The Vibrant Sand Paintings of Joe Mangrum
NYC artist Joe Mangrum
paints the ephemeral in living color with these stunning series of sand paintings. Joe's kaleidoscopic designs are built with an impressive amount of detail - the interlocking geometric patterns are reminiscent of ancient celtic designs, with hints of arabic mosaics and what some would dub today as "sacred geometry" from a range of cultural influences. Each curve, angle and shape is improvised as he pours the colored sand directly from his hand. No tools are used and this method is employed intentionally. Joe describes his motivation better than we can:
"My paintings are a visual rebellion of the urban grid. It’s my philosophy that we are all unknowingly and psychologically programed by this system, a dominating force that efficiently partitions the globe into quantifiable sections of space and time, divided by minutes and seconds. It is ultimately out of sync with the natural world, seasonal cycles and lunar tides. The result is a society divided from nature and compartmentalized into definable groups, disconnected physically, and spiritually from the whole. I work to reclaim these divisions by creating sand paintings, in organic shapes, interconnecting the fragments and acting as a catalyst for a synthesis, again. For me this is a vital process of affirming life."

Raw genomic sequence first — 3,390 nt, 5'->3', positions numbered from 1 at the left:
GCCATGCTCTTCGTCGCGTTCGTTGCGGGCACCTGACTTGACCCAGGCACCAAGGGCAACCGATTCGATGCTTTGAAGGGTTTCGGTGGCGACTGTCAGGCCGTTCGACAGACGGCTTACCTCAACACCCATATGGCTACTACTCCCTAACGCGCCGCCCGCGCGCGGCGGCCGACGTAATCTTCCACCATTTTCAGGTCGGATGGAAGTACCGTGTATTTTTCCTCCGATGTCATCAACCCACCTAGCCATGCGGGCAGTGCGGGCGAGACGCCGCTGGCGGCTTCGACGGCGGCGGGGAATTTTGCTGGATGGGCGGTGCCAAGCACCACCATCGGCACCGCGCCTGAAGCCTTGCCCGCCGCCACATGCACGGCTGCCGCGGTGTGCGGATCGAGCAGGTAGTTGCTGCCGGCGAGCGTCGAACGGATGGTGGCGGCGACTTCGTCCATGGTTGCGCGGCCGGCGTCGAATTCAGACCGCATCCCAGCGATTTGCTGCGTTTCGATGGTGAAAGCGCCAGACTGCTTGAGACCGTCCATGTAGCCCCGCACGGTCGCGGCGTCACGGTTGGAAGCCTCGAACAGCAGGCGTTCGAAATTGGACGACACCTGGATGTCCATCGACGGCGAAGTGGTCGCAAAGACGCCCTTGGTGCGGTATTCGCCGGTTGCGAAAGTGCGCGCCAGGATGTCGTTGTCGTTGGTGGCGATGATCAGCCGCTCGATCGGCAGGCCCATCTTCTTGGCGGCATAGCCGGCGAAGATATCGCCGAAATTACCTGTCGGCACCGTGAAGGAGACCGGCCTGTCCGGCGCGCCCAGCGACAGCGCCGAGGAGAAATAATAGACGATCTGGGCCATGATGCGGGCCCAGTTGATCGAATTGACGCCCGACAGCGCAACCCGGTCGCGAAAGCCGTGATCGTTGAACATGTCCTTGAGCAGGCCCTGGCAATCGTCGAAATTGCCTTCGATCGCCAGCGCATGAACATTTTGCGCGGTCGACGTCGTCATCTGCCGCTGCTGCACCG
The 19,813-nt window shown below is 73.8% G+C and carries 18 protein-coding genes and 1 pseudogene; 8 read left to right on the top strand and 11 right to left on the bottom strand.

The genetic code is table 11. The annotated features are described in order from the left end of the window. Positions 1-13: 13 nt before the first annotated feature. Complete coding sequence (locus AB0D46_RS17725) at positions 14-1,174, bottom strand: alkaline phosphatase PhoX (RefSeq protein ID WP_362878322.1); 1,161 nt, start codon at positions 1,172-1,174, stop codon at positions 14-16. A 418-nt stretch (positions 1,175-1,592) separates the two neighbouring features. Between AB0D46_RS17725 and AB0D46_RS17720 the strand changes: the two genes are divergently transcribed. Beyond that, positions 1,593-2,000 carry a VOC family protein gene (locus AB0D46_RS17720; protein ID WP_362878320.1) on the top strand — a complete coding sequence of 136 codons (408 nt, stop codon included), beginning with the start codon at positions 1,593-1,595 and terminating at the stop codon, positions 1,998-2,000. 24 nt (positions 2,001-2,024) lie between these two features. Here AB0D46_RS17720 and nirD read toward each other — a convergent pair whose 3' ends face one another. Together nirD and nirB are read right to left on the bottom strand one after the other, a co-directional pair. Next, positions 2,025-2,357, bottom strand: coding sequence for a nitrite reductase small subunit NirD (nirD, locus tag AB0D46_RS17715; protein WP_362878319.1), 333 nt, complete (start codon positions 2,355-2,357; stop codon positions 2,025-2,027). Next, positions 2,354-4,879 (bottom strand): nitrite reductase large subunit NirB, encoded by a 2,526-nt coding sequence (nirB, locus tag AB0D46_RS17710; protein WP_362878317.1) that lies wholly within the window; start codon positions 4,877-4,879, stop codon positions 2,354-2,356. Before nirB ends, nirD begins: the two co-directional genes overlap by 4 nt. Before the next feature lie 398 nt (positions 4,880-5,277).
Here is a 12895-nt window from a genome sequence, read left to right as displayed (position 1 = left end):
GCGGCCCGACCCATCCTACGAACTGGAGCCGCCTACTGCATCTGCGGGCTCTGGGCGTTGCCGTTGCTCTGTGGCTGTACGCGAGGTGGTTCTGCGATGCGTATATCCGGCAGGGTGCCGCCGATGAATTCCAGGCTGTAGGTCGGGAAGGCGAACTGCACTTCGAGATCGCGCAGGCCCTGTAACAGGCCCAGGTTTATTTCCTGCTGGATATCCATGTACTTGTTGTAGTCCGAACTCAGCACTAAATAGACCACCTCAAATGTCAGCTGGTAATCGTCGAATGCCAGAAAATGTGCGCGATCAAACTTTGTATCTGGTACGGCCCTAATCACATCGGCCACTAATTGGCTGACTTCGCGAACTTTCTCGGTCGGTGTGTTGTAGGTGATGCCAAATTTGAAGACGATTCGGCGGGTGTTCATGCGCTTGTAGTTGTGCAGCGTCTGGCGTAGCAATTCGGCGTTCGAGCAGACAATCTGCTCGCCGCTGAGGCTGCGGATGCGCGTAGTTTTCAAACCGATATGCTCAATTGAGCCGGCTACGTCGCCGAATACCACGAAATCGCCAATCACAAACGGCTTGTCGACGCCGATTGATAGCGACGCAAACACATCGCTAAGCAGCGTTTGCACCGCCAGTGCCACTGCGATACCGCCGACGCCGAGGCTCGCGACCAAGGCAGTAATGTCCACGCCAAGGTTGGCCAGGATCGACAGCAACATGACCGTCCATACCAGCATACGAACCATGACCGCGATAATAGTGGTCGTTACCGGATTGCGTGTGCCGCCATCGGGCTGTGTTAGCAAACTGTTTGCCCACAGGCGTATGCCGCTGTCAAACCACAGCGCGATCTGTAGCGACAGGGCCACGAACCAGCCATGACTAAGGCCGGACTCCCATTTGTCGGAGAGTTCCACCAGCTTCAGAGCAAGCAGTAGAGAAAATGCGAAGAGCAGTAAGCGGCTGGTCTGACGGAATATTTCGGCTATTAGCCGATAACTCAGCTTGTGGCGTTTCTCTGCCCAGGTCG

Mangrum successfully injects life into these pieces through judicious use of organic elements incorporated into his designs. Movement and dynamism are personified in the tendrils of Mother Nature woven, or in this case poured, into a circular scaffold. Feathers, coral reefs, aquatic wildlife, flowers, plants all have visual DNA broken down and worked into the pattern. What was once just math and lines appears to grow into a living thing before your eyes. And like all life, these sand paintings were not built to last forever. Much like the famous mandalas made by Tibetan monks Mangrum's work illustrates the beauty of transience - the implicit uniqueness of each moment and connectedness of all things, even those that are scattered to the winds.
Photos courtesy of Joe Mangrum
If you're in the Netherlands you've got the opportunity to see some of this splendid work for yourself. The Doe Museum in Zuidlaren hired him to produce a series of them which will be on display until October 30. More details here
If you'd like to follow Joe's work he can be found on Facebook
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